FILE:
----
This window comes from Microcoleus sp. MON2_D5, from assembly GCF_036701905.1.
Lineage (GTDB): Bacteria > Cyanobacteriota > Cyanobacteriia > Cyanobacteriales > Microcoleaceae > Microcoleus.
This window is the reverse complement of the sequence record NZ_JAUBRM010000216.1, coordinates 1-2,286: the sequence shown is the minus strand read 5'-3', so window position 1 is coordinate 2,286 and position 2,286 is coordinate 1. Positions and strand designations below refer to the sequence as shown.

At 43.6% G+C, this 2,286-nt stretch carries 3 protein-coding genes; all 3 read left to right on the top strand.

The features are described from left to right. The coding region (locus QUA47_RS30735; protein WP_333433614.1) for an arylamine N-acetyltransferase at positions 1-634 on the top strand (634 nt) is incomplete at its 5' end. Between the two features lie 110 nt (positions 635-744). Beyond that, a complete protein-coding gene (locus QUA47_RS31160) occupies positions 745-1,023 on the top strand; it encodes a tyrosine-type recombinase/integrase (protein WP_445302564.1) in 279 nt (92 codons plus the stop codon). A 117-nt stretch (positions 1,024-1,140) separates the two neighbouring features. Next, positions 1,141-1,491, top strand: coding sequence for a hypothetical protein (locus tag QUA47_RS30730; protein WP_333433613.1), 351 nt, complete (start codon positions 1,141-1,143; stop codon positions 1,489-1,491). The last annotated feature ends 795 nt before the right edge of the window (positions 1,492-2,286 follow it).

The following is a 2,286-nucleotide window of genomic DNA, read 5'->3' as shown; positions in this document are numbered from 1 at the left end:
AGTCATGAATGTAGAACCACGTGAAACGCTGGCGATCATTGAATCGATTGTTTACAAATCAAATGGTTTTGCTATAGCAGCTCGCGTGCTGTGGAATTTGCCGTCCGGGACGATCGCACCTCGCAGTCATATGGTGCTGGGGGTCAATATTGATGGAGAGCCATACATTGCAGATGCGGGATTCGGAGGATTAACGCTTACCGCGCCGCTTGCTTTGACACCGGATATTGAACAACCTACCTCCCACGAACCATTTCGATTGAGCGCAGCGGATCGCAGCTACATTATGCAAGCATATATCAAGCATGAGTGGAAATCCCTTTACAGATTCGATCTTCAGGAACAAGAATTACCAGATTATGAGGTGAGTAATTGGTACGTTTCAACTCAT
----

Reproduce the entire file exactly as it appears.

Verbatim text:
This window comes from Microcoleus sp. MON2_D5, from assembly GCF_036701905.1.
Lineage (GTDB): Bacteria > Cyanobacteriota > Cyanobacteriia > Cyanobacteriales > Microcoleaceae > Microcoleus.
This window is the reverse complement of the sequence record NZ_JAUBRM010000216.1, coordinates 1-2,286: the sequence shown is the minus strand read 5'-3', so window position 1 is coordinate 2,286 and position 2,286 is coordinate 1. Positions and strand designations below refer to the sequence as shown.

At 43.6% G+C, this 2,286-nt stretch carries 3 protein-coding genes; all 3 read left to right on the top strand.

The features are described from left to right. The coding region (locus QUA47_RS30735; protein WP_333433614.1) for an arylamine N-acetyltransferase at positions 1-634 on the top strand (634 nt) is incomplete at its 5' end. Between the two features lie 110 nt (positions 635-744). Beyond that, a complete protein-coding gene (locus QUA47_RS31160) occupies positions 745-1,023 on the top strand; it encodes a tyrosine-type recombinase/integrase (protein WP_445302564.1) in 279 nt (92 codons plus the stop codon). A 117-nt stretch (positions 1,024-1,140) separates the two neighbouring features. Next, positions 1,141-1,491, top strand: coding sequence for a hypothetical protein (locus tag QUA47_RS30730; protein WP_333433613.1), 351 nt, complete (start codon positions 1,141-1,143; stop codon positions 1,489-1,491). The last annotated feature ends 795 nt before the right edge of the window (positions 1,492-2,286 follow it).

The following is a 2,286-nucleotide window of genomic DNA, read 5'->3' as shown; positions in this document are numbered from 1 at the left end:
AGTCATGAATGTAGAACCACGTGAAACGCTGGCGATCATTGAATCGATTGTTTACAAATCAAATGGTTTTGCTATAGCAGCTCGCGTGCTGTGGAATTTGCCGTCCGGGACGATCGCACCTCGCAGTCATATGGTGCTGGGGGTCAATATTGATGGAGAGCCATACATTGCAGATGCGGGATTCGGAGGATTAACGCTTACCGCGCCGCTTGCTTTGACACCGGATATTGAACAACCTACCTCCCACGAACCATTTCGATTGAGCGCAGCGGATCGCAGCTACATTATGCAAGCATATATCAAGCATGAGTGGAAATCCCTTTACAGATTCGATCTTCAGGAACAAGAATTACCAGATTATGAGGTGAGTAATTGGTACGTTTCAACTCAT